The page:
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Monte Carlo Methods in Advanced Statistics Applications and Data Analysis

MPI Munich

MPI Munich

Foehringer Ring 6 D-80805 Munich
Allen Caldwell (Max Planck Institute) , Frank Steffen (MPIM) , Kai Schweda (GSI) , Kevin Kroeninger (University of Goettingen) , Ralf Ulrich (KIT) , Thomas Schoerner-Sadenius (DESY)
This school - the first one commonly organised by the three Helmholtz Alliances Terascale, HAP and EMMI and the Max Planck IMPRS EPP School - addresses physicists from particle physics, astro-particle physics and hadrons & nuclei at all career levels. The programme comprises lectures and exercises on important Monte Carlo based statistics and data analysis methods.

- Basics of statistics and probability, random numbers and the Monte Carlo method
- Bayesian reasoning
- Information field theory
- Markov chain Monte Carlos
- Sampling and clustering
- Population Monte Carlo
- Nested sampling

More information on the contents of the individual presentations and exercises can be found connected to the respective timetable entries.

  • Achim Gütlein
  • Alessandro Manfredini
  • Alex Agudo Berbel
  • Alice Zimmermann
  • Allen Caldwell
  • Anastasia Karavdina
  • Andrea Lazzaro
  • Andrea Münster
  • Andreas Zöller
  • Andy Strong
  • Antonis Georgakakis
  • Benjamin Hess
  • Bernhard Hohlweger
  • Björn Sörgel
  • Bonnie Chow
  • Christian Dreisbach
  • Christian Meineck
  • Christopher Regali
  • Daniele Zanzi
  • David Sosa
  • Dimitrios Palioselitis
  • Dorothea Wilms
  • Fabian Krinner
  • Fabrizia Guglielmetti
  • Felix Böhmer
  • felix riehn
  • Frank Steffen
  • Frederik Beaujean
  • Friedrich Hönig
  • Georg Sauerwein
  • Georgios Vasilopoulos
  • Giselher Wichmann
  • Hamzeh Alavirad
  • Heng-Ye Liao
  • Jan Niklas Grieb
  • Jochen Thäder
  • Johannes Rauch
  • Julia Bloemer
  • Julius Gronefeld
  • Katharina Ecker
  • Kevin Kroeninger
  • Lingxin Meng
  • Lucia Garbini
  • Malte Hecker
  • Marcel Strzys
  • Marco De Pascale
  • Marco Szalay
  • Marco Tazzari
  • Markus Ball
  • Markus Koehler
  • Markus Lauscher
  • Markus Schumacher
  • Martin Völkl
  • Matteo Agostini
  • Matteo Palermo
  • Maximilian Goblirsch-Kolb
  • Nataliia Kondrashova
  • Natalya Lyskova
  • Niccolo' Moretti
  • Nicole Martin
  • Nikolai Hartmann
  • Paul Maanen
  • Rüdiger Haake
  • Salvador Salazar
  • Sebastian Dorn
  • Sebastian Thüer
  • Simon Knutzen
  • Simone Amoroso
  • Simone Biondini
  • Stefan Gieseke
  • Stephan Jahn
  • Stephan Schmeing
  • Sverre Dørheim
  • Theodor Rascanu
  • Thomas Kühne
  • Thomas Maier
  • Thomas Pöschl
  • Tobias Bode
  • Tobias Kunz
  • Tobias Szameitat
  • Torsten Ensslin
  • Vanessa Boehm
  • Veronika Chobanova
    • 09:00 10:30
      Registration 1h 30m
    • 10:30 12:30
      Basics 1: Basis of statistics, probability etc. 2h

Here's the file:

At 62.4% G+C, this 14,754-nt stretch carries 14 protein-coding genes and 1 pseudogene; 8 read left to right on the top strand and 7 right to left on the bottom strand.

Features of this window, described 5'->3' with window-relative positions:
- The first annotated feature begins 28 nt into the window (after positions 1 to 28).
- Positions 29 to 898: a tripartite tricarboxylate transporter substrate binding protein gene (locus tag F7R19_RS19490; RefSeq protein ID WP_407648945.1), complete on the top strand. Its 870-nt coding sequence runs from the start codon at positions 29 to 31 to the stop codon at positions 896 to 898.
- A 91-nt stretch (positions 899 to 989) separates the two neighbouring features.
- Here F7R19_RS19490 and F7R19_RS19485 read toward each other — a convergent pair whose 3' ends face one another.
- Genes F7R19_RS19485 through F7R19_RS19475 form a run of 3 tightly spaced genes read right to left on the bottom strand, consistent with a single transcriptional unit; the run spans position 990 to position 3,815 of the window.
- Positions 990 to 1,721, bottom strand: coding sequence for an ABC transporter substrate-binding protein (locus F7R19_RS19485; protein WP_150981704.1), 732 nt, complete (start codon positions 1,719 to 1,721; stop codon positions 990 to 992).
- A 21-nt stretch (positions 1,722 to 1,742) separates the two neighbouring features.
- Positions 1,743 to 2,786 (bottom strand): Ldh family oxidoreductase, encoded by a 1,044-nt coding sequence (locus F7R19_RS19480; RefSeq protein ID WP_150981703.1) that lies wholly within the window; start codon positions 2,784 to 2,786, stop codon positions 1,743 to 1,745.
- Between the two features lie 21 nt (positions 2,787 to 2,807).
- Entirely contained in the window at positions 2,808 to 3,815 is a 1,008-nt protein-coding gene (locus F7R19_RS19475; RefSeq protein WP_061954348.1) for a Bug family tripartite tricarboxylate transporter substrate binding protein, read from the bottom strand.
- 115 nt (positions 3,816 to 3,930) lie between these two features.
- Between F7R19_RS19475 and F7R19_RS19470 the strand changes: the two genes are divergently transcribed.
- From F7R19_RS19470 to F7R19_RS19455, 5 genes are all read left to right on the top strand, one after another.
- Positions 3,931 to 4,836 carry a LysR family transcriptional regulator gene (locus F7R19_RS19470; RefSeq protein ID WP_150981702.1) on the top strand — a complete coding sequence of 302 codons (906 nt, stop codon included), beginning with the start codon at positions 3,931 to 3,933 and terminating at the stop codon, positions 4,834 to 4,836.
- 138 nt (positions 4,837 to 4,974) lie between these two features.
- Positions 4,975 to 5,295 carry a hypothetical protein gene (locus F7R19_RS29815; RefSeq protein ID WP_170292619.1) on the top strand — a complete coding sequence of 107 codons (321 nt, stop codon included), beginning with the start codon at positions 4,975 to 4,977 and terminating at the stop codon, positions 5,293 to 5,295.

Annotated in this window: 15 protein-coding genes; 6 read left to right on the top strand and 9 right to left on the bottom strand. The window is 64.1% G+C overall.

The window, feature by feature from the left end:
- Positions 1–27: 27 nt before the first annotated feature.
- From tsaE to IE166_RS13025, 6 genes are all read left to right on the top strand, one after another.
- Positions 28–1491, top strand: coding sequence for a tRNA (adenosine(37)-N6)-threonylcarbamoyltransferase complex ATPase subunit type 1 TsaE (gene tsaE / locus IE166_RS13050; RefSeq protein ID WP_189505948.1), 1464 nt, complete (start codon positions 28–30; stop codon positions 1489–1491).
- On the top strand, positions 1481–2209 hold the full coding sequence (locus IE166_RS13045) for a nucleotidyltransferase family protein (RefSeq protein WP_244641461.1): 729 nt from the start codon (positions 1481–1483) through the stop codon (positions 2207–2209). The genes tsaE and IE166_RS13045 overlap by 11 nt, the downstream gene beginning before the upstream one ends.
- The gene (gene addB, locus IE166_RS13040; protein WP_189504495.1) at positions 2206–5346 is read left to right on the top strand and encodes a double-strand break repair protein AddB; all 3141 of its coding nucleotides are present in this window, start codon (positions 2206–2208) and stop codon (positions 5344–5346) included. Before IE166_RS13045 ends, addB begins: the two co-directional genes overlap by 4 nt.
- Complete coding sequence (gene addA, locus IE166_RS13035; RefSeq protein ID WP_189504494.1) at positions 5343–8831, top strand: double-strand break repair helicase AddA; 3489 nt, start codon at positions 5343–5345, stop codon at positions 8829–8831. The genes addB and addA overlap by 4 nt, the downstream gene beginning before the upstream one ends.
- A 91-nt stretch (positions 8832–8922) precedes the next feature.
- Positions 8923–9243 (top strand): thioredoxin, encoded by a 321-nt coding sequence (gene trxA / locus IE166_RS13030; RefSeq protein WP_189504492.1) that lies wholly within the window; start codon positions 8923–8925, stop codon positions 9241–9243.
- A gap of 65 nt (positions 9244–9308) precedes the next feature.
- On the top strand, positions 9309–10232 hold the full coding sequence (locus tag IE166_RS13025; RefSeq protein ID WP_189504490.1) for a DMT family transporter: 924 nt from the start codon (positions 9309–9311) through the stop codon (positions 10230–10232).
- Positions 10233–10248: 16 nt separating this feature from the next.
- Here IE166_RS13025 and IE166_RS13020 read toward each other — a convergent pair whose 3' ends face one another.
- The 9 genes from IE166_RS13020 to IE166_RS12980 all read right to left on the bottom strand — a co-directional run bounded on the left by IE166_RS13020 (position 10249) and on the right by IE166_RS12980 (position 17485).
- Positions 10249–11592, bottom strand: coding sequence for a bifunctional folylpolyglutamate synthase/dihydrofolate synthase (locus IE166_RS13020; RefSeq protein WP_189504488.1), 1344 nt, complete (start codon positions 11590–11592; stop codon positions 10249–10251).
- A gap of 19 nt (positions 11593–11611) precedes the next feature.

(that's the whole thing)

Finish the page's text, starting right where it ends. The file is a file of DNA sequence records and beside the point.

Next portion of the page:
Speaker: Allen Caldwell (Max Planck Institute)
    • 12:30 14:00
      Lunch break 1h 30m
    • 14:00 15:30
      Basics 2: Random numbers, distributions etc. 1h 30m
      Speaker: Allen Caldwell (Max Planck Institute)
    • 15:30 16:00
      Coffee break 30m
    • 16:00 18:00
      Basics 3: Logic, information and Bayesian reasoning (lecture) 2h
      Speaker: Dr Torsten Ensslin (MPA)
    • 18:30 20:00
      Welcome reception 1h 30m
    • 09:00 10:30
      Basics 4: Information field theory - from data to images (lecture) 1h 30m
      The problem of reconstrucing an image or a function from data is generally ill-posed. The desired signal has an infinite number of degrees of freedom whereas the data is only providing a finite number of constraints. Additional statistical information and other knowledge has to be used to regularize the problem. Information field theory permits us to formulate signal inference problems rigorously using probabilistic language to combine data and knowledge. It helps us to exploit existing methods developed for field theories to derive optimal reconstruction algorithms. In this course, an introduction to the basic principles of information field theory will be given and illustrate by concrete examples from astrophysical applications.
      Speaker: Dr Torsten Ensslin (MPA)
    • 10:30 11:00
      Coffee break 30m
    • 11:00 12:30
      NIFTY: Numerical information field theory 1h 30m
      This Tutorial introduces NIFTY, "Numerical Information Field Theory", which allows a user an abstract formulation and programming of SIGNAL inference AND IMAGE RECONSTRUCTION algorithms. NIFTY is a versatile Python library designed to enable the development of signal inference algorithms that operate regardless of the underlying spatial grid and its resolution. The Tutorial covers the simulation of mock data from Gaussian random processes and a Wiener filter reconstruction of the underlying signal field from this data set. Using NIFTY, this filter can be applied on a variety of spaces; e.g., point sets, n-dimensional regular grids, spherical spaces, their harmonic counterparts, and product spaces constructed as combinations of those.